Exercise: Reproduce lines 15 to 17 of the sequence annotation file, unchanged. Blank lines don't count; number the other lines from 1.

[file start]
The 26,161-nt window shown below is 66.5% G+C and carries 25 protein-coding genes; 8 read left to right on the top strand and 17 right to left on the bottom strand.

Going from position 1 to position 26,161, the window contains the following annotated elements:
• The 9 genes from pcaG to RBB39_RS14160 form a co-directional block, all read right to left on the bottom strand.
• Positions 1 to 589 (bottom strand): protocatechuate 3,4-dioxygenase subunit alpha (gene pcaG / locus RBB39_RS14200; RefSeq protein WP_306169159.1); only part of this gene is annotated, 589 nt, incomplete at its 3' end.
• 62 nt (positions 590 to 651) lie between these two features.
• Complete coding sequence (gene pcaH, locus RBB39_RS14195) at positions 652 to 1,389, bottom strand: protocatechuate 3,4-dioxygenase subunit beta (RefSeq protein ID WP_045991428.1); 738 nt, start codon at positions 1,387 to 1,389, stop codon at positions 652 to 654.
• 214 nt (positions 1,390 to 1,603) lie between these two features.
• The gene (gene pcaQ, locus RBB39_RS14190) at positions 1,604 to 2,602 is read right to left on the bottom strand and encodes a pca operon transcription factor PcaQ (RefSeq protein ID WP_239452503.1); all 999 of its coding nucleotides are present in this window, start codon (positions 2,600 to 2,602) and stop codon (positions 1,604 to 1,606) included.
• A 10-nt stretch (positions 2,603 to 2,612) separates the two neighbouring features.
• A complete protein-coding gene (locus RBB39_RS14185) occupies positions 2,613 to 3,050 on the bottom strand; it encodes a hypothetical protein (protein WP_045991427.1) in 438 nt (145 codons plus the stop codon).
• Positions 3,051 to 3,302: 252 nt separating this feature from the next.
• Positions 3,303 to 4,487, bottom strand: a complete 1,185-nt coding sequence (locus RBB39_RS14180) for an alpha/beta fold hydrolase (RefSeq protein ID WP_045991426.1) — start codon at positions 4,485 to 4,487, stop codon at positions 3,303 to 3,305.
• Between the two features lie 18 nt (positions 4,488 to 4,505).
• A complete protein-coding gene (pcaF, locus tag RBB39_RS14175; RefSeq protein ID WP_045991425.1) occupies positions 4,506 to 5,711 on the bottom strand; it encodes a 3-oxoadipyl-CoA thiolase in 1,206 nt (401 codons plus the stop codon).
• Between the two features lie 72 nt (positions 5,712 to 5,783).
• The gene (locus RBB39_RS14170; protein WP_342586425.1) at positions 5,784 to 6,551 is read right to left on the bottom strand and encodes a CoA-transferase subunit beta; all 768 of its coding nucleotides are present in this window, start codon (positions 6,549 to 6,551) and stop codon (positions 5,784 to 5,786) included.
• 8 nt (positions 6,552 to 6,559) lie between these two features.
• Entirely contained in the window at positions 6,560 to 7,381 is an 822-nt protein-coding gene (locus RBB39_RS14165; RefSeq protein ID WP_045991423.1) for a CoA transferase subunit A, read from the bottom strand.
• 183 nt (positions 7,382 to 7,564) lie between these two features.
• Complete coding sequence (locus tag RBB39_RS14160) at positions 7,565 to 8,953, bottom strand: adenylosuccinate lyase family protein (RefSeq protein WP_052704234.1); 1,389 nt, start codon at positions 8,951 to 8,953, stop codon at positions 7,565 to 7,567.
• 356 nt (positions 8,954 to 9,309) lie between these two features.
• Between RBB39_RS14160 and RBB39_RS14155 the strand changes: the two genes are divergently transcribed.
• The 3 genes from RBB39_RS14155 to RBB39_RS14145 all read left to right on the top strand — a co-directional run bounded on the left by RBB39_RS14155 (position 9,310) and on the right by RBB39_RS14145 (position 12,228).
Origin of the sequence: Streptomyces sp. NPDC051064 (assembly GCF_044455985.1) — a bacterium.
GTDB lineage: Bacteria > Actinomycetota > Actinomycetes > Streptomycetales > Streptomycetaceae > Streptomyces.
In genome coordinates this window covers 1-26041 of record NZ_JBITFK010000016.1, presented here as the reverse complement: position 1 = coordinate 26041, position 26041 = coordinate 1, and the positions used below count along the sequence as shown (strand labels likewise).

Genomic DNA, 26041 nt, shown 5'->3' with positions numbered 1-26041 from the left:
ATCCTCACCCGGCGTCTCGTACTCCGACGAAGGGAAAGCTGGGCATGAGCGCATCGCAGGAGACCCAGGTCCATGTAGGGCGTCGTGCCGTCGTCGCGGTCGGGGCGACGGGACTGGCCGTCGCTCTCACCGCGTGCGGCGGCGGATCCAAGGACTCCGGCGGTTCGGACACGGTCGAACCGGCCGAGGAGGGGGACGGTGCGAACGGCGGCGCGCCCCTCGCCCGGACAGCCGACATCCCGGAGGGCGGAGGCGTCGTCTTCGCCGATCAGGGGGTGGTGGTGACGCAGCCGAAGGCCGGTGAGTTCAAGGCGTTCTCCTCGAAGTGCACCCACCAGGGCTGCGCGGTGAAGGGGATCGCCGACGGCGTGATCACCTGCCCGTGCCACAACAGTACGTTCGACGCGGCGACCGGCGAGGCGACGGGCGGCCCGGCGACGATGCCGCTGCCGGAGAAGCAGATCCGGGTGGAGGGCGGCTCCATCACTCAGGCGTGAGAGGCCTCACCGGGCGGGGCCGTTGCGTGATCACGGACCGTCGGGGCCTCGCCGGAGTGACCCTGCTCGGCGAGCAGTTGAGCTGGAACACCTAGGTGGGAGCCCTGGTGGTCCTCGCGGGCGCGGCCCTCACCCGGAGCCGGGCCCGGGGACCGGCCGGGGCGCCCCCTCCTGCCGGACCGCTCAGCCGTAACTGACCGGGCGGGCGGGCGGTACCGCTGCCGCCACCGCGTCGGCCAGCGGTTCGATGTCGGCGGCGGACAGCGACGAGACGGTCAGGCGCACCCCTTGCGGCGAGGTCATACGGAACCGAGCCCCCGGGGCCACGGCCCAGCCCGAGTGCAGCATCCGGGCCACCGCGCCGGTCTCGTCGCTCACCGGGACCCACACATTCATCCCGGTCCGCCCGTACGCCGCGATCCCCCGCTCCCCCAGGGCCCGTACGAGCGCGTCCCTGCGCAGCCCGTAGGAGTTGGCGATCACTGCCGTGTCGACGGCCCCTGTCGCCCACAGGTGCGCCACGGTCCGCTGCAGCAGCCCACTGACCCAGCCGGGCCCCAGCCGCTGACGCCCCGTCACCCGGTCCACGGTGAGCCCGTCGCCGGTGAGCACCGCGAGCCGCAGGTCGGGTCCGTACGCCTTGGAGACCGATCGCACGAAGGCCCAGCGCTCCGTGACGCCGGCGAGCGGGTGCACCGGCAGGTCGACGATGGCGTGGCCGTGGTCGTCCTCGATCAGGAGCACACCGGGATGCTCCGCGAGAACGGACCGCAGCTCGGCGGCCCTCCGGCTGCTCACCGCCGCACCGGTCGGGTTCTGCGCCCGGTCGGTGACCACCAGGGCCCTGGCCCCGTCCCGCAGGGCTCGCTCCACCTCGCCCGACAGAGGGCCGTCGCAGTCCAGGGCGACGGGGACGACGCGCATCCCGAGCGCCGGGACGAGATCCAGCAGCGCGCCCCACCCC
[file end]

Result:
• Between the two features lie 72 nt (positions 5,712 to 5,783).
• The gene (locus RBB39_RS14170; protein WP_342586425.1) at positions 5,784 to 6,551 is read right to left on the bottom strand and encodes a CoA-transferase subunit beta; all 768 of its coding nucleotides are present in this window, start codon (positions 6,549 to 6,551) and stop codon (positions 5,784 to 5,786) included.
• 8 nt (positions 6,552 to 6,559) lie between these two features.